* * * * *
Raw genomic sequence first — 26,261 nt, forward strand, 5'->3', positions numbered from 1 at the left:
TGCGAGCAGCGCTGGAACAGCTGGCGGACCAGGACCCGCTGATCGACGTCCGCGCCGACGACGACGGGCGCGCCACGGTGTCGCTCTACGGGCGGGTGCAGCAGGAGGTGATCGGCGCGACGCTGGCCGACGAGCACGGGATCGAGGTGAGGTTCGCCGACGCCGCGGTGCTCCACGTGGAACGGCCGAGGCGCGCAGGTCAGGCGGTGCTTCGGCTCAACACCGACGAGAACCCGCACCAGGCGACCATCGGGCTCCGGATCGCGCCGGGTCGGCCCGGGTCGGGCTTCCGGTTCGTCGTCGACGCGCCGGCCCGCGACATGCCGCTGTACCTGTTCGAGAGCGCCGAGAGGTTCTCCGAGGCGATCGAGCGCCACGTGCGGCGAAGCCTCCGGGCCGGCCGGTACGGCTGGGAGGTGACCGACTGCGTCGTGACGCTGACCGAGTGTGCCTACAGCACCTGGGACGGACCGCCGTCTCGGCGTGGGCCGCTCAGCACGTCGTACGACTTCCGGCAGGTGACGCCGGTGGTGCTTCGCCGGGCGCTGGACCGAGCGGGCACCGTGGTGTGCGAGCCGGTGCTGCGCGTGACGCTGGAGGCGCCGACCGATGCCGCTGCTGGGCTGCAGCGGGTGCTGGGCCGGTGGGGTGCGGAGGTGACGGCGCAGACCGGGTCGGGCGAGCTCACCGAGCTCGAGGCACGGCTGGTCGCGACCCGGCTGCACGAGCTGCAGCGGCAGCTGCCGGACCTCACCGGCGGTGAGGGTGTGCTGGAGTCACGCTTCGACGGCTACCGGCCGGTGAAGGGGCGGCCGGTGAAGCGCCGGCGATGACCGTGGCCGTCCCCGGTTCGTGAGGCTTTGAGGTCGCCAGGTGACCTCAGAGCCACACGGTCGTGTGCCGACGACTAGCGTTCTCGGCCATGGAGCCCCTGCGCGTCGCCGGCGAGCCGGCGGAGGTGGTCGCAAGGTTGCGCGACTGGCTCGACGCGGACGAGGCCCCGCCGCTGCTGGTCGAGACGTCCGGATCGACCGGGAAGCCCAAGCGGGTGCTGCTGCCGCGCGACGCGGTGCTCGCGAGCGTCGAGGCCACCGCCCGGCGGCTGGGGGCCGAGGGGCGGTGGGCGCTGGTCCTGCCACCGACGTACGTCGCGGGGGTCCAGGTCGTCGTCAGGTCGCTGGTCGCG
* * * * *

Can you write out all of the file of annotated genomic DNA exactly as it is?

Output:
Raw genomic sequence first — 26,261 nt, forward strand, 5'->3', positions numbered from 1 at the left:
TGCGAGCAGCGCTGGAACAGCTGGCGGACCAGGACCCGCTGATCGACGTCCGCGCCGACGACGACGGGCGCGCCACGGTGTCGCTCTACGGGCGGGTGCAGCAGGAGGTGATCGGCGCGACGCTGGCCGACGAGCACGGGATCGAGGTGAGGTTCGCCGACGCCGCGGTGCTCCACGTGGAACGGCCGAGGCGCGCAGGTCAGGCGGTGCTTCGGCTCAACACCGACGAGAACCCGCACCAGGCGACCATCGGGCTCCGGATCGCGCCGGGTCGGCCCGGGTCGGGCTTCCGGTTCGTCGTCGACGCGCCGGCCCGCGACATGCCGCTGTACCTGTTCGAGAGCGCCGAGAGGTTCTCCGAGGCGATCGAGCGCCACGTGCGGCGAAGCCTCCGGGCCGGCCGGTACGGCTGGGAGGTGACCGACTGCGTCGTGACGCTGACCGAGTGTGCCTACAGCACCTGGGACGGACCGCCGTCTCGGCGTGGGCCGCTCAGCACGTCGTACGACTTCCGGCAGGTGACGCCGGTGGTGCTTCGCCGGGCGCTGGACCGAGCGGGCACCGTGGTGTGCGAGCCGGTGCTGCGCGTGACGCTGGAGGCGCCGACCGATGCCGCTGCTGGGCTGCAGCGGGTGCTGGGCCGGTGGGGTGCGGAGGTGACGGCGCAGACCGGGTCGGGCGAGCTCACCGAGCTCGAGGCACGGCTGGTCGCGACCCGGCTGCACGAGCTGCAGCGGCAGCTGCCGGACCTCACCGGCGGTGAGGGTGTGCTGGAGTCACGCTTCGACGGCTACCGGCCGGTGAAGGGGCGGCCGGTGAAGCGCCGGCGATGACCGTGGCCGTCCCCGGTTCGTGAGGCTTTGAGGTCGCCAGGTGACCTCAGAGCCACACGGTCGTGTGCCGACGACTAGCGTTCTCGGCCATGGAGCCCCTGCGCGTCGCCGGCGAGCCGGCGGAGGTGGTCGCAAGGTTGCGCGACTGGCTCGACGCGGACGAGGCCCCGCCGCTGCTGGTCGAGACGTCCGGATCGACCGGGAAGCCCAAGCGGGTGCTGCTGCCGCGCGACGCGGTGCTCGCGAGCGTCGAGGCCACCGCCCGGCGGCTGGGGGCCGAGGGGCGGTGGGCGCTGGTCCTGCCACCGACGTACGTCGCGGGGGTCCAGGTCGTCGTCAGGTCGCTGGTCGCG